Platelet adhesion and aggregation at sites of vascular injury are essential for normal hemostasis but may also lead to pathological thrombus formation, causing diseases such as myocardial infarction or stroke. Heterodimeric receptors of the integrin family play a central role in the adhesion and aggregation of platelets. In resting platelets, integrins exhibit a low affinity state for their ligands, and they shift to a high affinity state at sites of vascular injury. It has been proposed that direct binding of the cytoskeletal protein talin1 to the cytoplasmic domain of the integrin β subunits is necessary and sufficient to trigger the activation of integrins to this high affinity state, but direct in vivo evidence in support of this hypothesis is still lacking. Here, we show that platelets from mice lacking talin1 are unable to activate integrins in response to all known major platelet agonists while other cellular functions are still preserved. As a consequence, mice with talin-deficient platelets display a severe hemostatic defect and are completely resistant to arterial thrombosis. Collectively, these experiments demonstrate that talin is required for inside-out activation of platelet integrins in hemostasis and thrombosis.

Damage to the integrity of the vessel wall results in exposure of the subendothelial extracellular matrix, which triggers adhesion and aggregation of platelets (1, 2). The consequence of this process is the formation of a thrombus that prevents blood loss at sites of injury or leads to occlusion and irreversible tissue damage or infarction in diseased vessels. Integrins play a central role in adhesion and aggregation of platelets (3). Integrins are heterodimeric transmembrane receptors composed of an α and a β subunit that are expressed in a low affinity state in resting platelets. After activation, mediated by other platelet receptors, integrins shift to a high affinity state and efficiently bind their ligands (3).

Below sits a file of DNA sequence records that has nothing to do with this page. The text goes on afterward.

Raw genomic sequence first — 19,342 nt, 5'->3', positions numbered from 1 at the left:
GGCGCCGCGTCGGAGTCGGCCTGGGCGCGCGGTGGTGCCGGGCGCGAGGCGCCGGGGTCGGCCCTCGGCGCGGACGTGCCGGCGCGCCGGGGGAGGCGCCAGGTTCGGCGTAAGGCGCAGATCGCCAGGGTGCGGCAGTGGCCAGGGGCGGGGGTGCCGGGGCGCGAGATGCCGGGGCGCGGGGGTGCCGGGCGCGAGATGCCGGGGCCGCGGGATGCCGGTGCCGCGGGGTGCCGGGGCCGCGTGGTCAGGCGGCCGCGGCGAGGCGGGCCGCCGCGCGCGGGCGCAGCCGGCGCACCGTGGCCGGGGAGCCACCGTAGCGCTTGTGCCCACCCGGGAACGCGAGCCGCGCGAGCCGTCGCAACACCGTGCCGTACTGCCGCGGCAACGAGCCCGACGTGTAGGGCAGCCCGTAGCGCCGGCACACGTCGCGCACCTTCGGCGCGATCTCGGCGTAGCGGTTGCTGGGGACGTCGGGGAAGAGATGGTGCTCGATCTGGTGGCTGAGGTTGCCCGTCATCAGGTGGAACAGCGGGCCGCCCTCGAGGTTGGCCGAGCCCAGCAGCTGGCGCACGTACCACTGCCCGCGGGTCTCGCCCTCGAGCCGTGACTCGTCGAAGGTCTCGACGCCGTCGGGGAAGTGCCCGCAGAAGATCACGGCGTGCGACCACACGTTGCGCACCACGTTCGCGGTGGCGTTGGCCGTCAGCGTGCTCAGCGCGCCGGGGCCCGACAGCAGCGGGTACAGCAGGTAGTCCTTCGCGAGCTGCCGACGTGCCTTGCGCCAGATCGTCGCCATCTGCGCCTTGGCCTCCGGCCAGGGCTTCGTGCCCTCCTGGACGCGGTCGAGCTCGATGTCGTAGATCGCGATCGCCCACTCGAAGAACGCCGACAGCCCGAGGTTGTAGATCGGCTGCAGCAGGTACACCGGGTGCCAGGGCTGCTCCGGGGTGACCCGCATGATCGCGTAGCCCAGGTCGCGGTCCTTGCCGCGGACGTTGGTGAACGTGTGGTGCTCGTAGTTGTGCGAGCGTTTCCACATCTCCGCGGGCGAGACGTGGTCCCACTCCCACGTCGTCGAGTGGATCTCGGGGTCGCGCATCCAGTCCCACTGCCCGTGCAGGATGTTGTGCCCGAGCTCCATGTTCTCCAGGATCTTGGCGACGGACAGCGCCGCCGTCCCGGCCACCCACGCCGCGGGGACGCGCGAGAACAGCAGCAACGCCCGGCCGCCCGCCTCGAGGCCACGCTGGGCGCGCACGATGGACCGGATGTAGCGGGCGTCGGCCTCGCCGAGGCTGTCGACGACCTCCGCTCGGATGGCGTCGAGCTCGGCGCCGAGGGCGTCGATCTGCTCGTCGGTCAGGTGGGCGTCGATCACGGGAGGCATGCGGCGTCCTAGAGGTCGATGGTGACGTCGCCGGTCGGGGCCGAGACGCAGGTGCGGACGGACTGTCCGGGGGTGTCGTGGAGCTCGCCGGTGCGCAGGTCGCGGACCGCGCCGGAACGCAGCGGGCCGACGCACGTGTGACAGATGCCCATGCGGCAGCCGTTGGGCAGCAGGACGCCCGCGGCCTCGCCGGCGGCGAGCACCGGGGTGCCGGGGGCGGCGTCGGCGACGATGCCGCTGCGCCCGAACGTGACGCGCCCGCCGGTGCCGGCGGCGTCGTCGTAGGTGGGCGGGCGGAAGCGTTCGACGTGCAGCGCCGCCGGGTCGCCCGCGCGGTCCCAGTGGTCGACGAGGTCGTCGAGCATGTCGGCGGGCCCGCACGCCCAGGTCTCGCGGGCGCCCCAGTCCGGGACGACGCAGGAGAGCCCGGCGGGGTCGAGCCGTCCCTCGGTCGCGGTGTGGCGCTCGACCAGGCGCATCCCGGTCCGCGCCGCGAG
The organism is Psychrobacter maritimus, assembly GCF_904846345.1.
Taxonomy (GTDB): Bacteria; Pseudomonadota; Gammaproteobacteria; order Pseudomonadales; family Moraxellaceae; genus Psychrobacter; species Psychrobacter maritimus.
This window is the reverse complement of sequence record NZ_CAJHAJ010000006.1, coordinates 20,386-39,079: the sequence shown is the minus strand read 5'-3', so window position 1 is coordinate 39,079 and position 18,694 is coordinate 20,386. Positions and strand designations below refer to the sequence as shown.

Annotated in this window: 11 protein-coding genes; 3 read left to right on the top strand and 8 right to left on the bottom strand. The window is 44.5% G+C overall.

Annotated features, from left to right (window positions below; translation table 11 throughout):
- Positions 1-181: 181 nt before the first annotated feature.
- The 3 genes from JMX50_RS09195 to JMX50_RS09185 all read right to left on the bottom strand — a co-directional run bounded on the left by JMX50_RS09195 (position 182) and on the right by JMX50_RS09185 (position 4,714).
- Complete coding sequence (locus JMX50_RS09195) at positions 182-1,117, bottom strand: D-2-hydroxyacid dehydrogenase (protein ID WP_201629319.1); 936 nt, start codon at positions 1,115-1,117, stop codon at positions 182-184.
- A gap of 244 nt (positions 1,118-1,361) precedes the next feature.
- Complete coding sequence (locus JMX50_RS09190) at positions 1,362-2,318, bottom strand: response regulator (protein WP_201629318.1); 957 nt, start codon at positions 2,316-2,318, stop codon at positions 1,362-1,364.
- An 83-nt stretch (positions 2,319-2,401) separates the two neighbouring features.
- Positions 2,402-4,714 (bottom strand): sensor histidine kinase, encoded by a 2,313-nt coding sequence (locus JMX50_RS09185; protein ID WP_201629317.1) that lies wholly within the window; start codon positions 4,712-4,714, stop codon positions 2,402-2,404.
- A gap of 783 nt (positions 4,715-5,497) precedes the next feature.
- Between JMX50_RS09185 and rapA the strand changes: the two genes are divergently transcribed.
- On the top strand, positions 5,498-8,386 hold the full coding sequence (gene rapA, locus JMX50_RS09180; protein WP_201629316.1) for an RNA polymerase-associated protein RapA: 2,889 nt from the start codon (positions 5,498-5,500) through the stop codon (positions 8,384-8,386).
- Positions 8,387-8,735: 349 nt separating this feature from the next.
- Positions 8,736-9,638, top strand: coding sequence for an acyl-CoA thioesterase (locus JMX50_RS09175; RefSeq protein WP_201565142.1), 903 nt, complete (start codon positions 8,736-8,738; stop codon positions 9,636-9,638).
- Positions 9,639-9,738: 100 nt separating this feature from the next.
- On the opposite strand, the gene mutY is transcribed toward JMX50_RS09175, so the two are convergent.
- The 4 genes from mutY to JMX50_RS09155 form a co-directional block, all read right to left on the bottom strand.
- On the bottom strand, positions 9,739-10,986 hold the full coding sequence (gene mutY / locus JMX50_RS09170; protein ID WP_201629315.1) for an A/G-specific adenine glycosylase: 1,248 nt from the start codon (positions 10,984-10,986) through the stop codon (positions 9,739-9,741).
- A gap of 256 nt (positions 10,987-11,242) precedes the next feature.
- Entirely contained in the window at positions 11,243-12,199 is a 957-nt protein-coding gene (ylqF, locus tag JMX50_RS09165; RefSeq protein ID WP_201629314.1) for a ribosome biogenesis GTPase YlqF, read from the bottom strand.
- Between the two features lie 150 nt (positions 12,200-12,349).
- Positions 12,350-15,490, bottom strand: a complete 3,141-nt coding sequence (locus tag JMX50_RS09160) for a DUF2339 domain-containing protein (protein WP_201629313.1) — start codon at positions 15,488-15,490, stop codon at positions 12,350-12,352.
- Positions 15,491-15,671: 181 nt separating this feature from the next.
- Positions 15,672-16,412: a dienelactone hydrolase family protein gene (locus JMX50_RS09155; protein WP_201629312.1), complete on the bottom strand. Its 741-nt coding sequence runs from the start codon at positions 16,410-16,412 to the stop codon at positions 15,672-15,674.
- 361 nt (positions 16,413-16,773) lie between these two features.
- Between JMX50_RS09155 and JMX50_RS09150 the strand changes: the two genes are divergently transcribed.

Cellular control of integrin activation, which is crucial for numerous biological processes such as cell adhesion, motility, differentiation, and apoptosis (48), requires transmission of a signal from the small cytoplasmic tails to the large extracellular domains (9). Most of the seminal work on integrin activation was performed on αIIbβ3 integrin, which is the principal integrin expressed on platelets and whose major ligands are fibrinogen, fibronectin, and von Willebrand factor. The affinity of this integrin for ligands is highly modulatable, and upon activation, it mediates platelet adhesion, aggregation, and spreading on the exposed extracellular matrix of injured vessel walls (3) as well as pathological thrombus formation (1). Because of the importance of αIIbβ3 integrin in platelet aggregation, it has become an attractive pharmacological target for the prevention of ischemic cardiovascular events. Strategies to inhibit its function include antibodies (abciximab), cyclic peptides adapted from a snake venom disintegrin (eptifibitide), and nonpeptide analogues of an RGD [Arg-Gly-Asp] peptide (tirofiban and lamifiban) that inhibit ligand binding (10). Although these inhibitors are beneficial for patients undergoing percutaneous coronary intervention, they do not have widespread clinical use because of their side effect of unwanted bleeding (10). Therefore, considerable effort has been made to identify the molecular mechanisms that regulate αIIbβ3 activation to identify potential new targets to inhibit platelet aggregation.